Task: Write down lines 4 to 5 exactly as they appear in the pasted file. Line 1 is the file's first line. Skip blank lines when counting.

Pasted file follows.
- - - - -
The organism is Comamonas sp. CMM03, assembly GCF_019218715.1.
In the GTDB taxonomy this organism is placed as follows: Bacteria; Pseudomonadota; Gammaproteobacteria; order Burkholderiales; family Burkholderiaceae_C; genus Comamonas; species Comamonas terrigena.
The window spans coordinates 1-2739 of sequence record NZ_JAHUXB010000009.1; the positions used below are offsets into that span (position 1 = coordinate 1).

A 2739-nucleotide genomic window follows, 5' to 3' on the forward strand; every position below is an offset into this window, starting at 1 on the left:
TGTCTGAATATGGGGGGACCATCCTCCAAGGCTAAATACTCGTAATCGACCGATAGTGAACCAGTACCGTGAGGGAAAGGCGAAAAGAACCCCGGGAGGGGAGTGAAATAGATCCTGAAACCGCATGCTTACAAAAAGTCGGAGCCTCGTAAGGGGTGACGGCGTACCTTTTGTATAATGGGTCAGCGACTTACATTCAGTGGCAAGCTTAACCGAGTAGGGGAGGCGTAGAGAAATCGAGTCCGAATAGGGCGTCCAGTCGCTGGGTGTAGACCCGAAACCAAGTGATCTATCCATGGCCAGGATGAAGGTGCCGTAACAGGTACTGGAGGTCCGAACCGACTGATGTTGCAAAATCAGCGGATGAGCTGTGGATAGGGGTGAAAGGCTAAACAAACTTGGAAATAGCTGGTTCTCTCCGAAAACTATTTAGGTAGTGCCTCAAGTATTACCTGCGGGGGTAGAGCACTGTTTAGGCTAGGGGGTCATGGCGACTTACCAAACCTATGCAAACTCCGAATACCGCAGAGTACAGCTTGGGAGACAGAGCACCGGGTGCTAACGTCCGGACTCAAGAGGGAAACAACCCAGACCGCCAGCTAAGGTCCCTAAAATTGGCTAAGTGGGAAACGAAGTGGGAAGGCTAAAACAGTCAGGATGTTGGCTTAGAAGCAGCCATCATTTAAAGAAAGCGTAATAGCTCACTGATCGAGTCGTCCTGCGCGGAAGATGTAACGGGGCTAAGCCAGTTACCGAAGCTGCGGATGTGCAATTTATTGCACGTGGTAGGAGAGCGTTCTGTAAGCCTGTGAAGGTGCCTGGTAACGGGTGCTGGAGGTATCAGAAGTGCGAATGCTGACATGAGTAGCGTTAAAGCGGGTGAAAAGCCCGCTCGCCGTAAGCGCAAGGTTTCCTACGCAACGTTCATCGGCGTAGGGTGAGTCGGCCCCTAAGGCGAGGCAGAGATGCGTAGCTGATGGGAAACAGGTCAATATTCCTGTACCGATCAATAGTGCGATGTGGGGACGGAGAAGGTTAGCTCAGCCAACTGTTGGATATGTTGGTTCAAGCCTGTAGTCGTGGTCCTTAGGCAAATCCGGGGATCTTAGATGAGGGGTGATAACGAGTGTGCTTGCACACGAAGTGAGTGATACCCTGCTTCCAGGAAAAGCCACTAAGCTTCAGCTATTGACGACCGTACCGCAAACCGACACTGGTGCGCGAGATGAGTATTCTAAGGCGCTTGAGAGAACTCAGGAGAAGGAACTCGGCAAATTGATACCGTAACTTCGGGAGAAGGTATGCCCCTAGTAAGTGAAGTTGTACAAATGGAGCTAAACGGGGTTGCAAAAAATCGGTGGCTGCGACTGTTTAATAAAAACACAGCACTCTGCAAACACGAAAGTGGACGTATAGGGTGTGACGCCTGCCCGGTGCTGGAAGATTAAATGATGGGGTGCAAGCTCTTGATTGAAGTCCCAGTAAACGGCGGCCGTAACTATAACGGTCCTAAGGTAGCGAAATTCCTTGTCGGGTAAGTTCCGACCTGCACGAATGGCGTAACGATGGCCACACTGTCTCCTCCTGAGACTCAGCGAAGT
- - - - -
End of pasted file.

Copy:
A 2739-nucleotide genomic window follows, 5' to 3' on the forward strand; every position below is an offset into this window, starting at 1 on the left:
TGTCTGAATATGGGGGGACCATCCTCCAAGGCTAAATACTCGTAATCGACCGATAGTGAACCAGTACCGTGAGGGAAAGGCGAAAAGAACCCCGGGAGGGGAGTGAAATAGATCCTGAAACCGCATGCTTACAAAAAGTCGGAGCCTCGTAAGGGGTGACGGCGTACCTTTTGTATAATGGGTCAGCGACTTACATTCAGTGGCAAGCTTAACCGAGTAGGGGAGGCGTAGAGAAATCGAGTCCGAATAGGGCGTCCAGTCGCTGGGTGTAGACCCGAAACCAAGTGATCTATCCATGGCCAGGATGAAGGTGCCGTAACAGGTACTGGAGGTCCGAACCGACTGATGTTGCAAAATCAGCGGATGAGCTGTGGATAGGGGTGAAAGGCTAAACAAACTTGGAAATAGCTGGTTCTCTCCGAAAACTATTTAGGTAGTGCCTCAAGTATTACCTGCGGGGGTAGAGCACTGTTTAGGCTAGGGGGTCATGGCGACTTACCAAACCTATGCAAACTCCGAATACCGCAGAGTACAGCTTGGGAGACAGAGCACCGGGTGCTAACGTCCGGACTCAAGAGGGAAACAACCCAGACCGCCAGCTAAGGTCCCTAAAATTGGCTAAGTGGGAAACGAAGTGGGAAGGCTAAAACAGTCAGGATGTTGGCTTAGAAGCAGCCATCATTTAAAGAAAGCGTAATAGCTCACTGATCGAGTCGTCCTGCGCGGAAGATGTAACGGGGCTAAGCCAGTTACCGAAGCTGCGGATGTGCAATTTATTGCACGTGGTAGGAGAGCGTTCTGTAAGCCTGTGAAGGTGCCTGGTAACGGGTGCTGGAGGTATCAGAAGTGCGAATGCTGACATGAGTAGCGTTAAAGCGGGTGAAAAGCCCGCTCGCCGTAAGCGCAAGGTTTCCTACGCAACGTTCATCGGCGTAGGGTGAGTCGGCCCCTAAGGCGAGGCAGAGATGCGTAGCTGATGGGAAACAGGTCAATATTCCTGTACCGATCAATAGTGCGATGTGGGGACGGAGAAGGTTAGCTCAGCCAACTGTTGGATATGTTGGTTCAAGCCTGTAGTCGTGGTCCTTAGGCAAATCCGGGGATCTTAGATGAGGGGTGATAACGAGTGTGCTTGCACACGAAGTGAGTGATACCCTGCTTCCAGGAAAAGCCACTAAGCTTCAGCTATTGACGACCGTACCGCAAACCGACACTGGTGCGCGAGATGAGTATTCTAAGGCGCTTGAGAGAACTCAGGAGAAGGAACTCGGCAAATTGATACCGTAACTTCGGGAGAAGGTATGCCCCTAGTAAGTGAAGTTGTACAAATGGAGCTAAACGGGGTTGCAAAAAATCGGTGGCTGCGACTGTTTAATAAAAACACAGCACTCTGCAAACACGAAAGTGGACGTATAGGGTGTGACGCCTGCCCGGTGCTGGAAGATTAAATGATGGGGTGCAAGCTCTTGATTGAAGTCCCAGTAAACGGCGGCCGTAACTATAACGGTCCTAAGGTAGCGAAATTCCTTGTCGGGTAAGTTCCGACCTGCACGAATGGCGTAACGATGGCCACACTGTCTCCTCCTGAGACTCAGCGAAGT